Labor Group Accuses CVS of Pushing Expensive Drugs

The Wall Street Journal (WSJ) is reporting today that some labor unions have banded together under the name “Change to Win” to initiate “a campaign that accuses CVS Caremark Corporation of violating patient privacy and improperly pushing doctors to prescribe a <"">costly prescription drug.”  Change to Win “represents about six million workers,” said the WSJ.

Change to Win, according to the WSJ, is outraged over a move made earlier this year by CVS Caremark’s pharmacy benefits group in which a letter—paid for by Merck and Company—was urging doctors to move certain patients to the Merck’s drug, Januvia.  Januvia is a brand name treatment for type 2 diabetes.  It seems, said the WSJ, that CVS obtained the patient listing after conducting “a review of prescription-drug claims processed by its Caremark unit.”  The WSJ piece points out that “neither Merck nor CVS would say how much Merck paid, and the drug maker also declined to say whether the mailing boosted Januvia sales.”  Also according to the WSJ, a recent study placed Januvia costs as being “as much as eight times more expensive than many other diabetes treatments,” a fact only worsened by “some medical experts” pointing out that “patients may not need the drug and may respond just as well to older, cheaper treatments.”

The WSJ piece refers to an earlier piece that ran this summer in the Phoenix Business Journal in which that publication noted something we have also long been reporting on:  The ubiquitous giving of promotional gifts by drug makers to physicians.  The Phoenix Business Journal pointed out that, because of the change in gift-giving policy, some drug makers are utilizing more creative ways to market.  In some cases, such drug makers are culling patient data and using that to “suggest” to physicians which drugs to use for which illnesses, says the paper.  But, according to the Phoenix Business Journal, not all doctors are happy about how a CVS Caremark pharmacy benefits manager sent letters to some doctors in Arizona, pushing Januvia for use in certain patients.  The letters included “patients’ names, birth dates and identification numbers, along with the names of the drugs they are taking,” said the Phoenix Business Journal.  The piece noted that Merck paid for the mailing, which begs some questions, said the Phoenix Journal.  One source questioned if CVS used “data to show how doctors could replace expensive drugs with generic versions” and was particularly concerned that CVS was “marketing … with a brand-name medication.”  According to that paper’s source, the inference was that “CVS Caremark is making money from drug companies by distributing this material.”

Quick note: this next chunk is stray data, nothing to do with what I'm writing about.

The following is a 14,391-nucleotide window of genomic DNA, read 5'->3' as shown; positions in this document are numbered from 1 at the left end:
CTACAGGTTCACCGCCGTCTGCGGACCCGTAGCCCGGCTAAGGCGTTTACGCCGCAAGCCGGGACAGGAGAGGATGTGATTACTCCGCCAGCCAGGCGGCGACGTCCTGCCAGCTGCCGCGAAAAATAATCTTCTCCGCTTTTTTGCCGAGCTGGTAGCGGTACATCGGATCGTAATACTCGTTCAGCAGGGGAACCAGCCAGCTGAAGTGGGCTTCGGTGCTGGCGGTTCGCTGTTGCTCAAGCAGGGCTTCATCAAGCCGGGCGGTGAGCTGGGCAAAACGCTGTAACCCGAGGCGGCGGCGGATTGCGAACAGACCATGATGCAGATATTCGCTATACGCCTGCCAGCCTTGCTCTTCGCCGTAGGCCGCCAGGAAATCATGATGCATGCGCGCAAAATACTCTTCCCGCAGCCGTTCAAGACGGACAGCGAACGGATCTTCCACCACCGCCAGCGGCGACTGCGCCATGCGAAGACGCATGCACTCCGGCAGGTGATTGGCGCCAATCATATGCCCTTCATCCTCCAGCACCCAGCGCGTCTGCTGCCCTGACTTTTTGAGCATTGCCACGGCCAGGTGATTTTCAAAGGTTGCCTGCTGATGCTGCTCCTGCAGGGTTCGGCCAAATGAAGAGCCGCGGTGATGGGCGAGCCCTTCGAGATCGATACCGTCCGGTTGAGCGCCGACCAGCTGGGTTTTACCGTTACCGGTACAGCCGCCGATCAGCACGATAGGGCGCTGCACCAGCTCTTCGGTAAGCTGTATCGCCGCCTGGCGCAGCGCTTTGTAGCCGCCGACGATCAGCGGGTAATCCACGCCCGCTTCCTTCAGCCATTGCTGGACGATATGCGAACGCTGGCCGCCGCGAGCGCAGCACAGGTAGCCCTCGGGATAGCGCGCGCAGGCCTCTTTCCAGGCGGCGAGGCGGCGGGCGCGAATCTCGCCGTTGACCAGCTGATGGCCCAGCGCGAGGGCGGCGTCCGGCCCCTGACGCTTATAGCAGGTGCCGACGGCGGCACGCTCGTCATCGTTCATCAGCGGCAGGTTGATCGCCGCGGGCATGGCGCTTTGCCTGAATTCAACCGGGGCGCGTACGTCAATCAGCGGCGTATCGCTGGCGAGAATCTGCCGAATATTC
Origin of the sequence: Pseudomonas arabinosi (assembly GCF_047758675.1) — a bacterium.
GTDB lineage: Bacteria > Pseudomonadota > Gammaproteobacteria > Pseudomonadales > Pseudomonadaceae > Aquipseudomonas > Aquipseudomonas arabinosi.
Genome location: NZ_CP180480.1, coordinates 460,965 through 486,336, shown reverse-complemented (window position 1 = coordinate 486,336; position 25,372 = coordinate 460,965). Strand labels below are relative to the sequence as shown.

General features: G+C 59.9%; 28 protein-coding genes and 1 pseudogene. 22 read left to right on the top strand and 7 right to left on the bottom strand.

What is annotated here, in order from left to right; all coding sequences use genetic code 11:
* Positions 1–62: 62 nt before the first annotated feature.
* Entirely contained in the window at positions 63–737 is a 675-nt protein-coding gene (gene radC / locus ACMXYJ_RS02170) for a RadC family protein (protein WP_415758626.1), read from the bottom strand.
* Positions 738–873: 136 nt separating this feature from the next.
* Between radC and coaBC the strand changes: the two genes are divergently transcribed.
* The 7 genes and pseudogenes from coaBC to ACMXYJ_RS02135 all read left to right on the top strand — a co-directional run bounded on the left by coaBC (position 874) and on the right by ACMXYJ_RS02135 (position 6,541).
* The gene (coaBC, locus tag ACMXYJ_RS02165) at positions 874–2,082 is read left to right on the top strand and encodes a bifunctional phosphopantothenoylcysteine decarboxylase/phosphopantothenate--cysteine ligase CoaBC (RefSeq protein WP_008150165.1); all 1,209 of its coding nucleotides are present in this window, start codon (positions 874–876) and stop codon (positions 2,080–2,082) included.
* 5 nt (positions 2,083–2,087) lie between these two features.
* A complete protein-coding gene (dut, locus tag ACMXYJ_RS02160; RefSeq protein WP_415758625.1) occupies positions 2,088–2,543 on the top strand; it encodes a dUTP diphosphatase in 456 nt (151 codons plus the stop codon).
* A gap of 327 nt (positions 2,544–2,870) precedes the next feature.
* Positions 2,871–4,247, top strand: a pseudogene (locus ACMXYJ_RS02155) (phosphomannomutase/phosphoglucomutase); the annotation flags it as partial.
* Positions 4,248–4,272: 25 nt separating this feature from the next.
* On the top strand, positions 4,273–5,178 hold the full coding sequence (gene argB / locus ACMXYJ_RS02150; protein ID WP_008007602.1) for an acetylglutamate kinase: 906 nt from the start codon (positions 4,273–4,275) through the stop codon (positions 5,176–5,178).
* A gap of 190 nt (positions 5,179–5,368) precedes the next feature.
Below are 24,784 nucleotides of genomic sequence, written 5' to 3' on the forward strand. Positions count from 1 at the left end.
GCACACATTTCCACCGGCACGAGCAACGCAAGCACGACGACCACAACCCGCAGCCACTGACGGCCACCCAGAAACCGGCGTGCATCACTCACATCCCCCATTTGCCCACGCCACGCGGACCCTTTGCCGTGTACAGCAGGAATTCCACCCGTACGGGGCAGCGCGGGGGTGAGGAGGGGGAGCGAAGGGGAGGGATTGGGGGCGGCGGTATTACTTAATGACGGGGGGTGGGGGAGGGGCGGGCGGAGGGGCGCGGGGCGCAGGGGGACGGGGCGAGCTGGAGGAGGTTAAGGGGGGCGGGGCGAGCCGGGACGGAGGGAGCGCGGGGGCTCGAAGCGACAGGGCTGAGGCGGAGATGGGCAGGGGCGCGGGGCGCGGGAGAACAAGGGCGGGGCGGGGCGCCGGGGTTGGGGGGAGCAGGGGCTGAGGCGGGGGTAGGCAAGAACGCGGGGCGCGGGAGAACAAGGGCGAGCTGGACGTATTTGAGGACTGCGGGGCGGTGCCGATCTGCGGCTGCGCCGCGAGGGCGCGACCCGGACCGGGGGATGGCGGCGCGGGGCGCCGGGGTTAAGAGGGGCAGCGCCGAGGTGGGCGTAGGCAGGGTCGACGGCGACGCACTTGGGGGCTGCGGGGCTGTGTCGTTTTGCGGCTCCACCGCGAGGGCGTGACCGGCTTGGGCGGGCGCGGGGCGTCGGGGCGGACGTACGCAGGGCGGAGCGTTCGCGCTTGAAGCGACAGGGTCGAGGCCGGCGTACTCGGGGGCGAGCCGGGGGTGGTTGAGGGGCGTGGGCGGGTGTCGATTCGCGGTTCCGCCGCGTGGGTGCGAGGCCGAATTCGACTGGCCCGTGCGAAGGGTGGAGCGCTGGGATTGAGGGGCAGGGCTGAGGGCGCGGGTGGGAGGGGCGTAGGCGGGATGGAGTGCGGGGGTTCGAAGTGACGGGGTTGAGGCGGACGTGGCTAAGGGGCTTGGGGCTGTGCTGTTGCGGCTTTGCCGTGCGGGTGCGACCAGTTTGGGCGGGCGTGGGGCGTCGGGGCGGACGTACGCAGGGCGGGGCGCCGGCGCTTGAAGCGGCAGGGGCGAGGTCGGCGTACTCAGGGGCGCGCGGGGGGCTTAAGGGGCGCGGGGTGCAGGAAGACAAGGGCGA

The WSJ cites what many physicians had been most concerned about and which Change to Win is also now stating, that the letter shows how “CVS” is “putting its interests ahead of the businesses that pay it to manage employee prescription-drug benefits.”  According to the WSJ, CVS entered the pharmacy-benefits management (PBM) after acquiring Caremark, which was the “nation’s second-largest PBM.”  And, as the WSJ points out, PBMs have long “been accused of favoring drugs that generate rebates and high profit margins.”  For instance, in 2002, Longs Drug Stores—in a Merck-funded mailing—urged “patients to switch to a new version of the osteoporosis treatment Fosamax,” said the WSJ.

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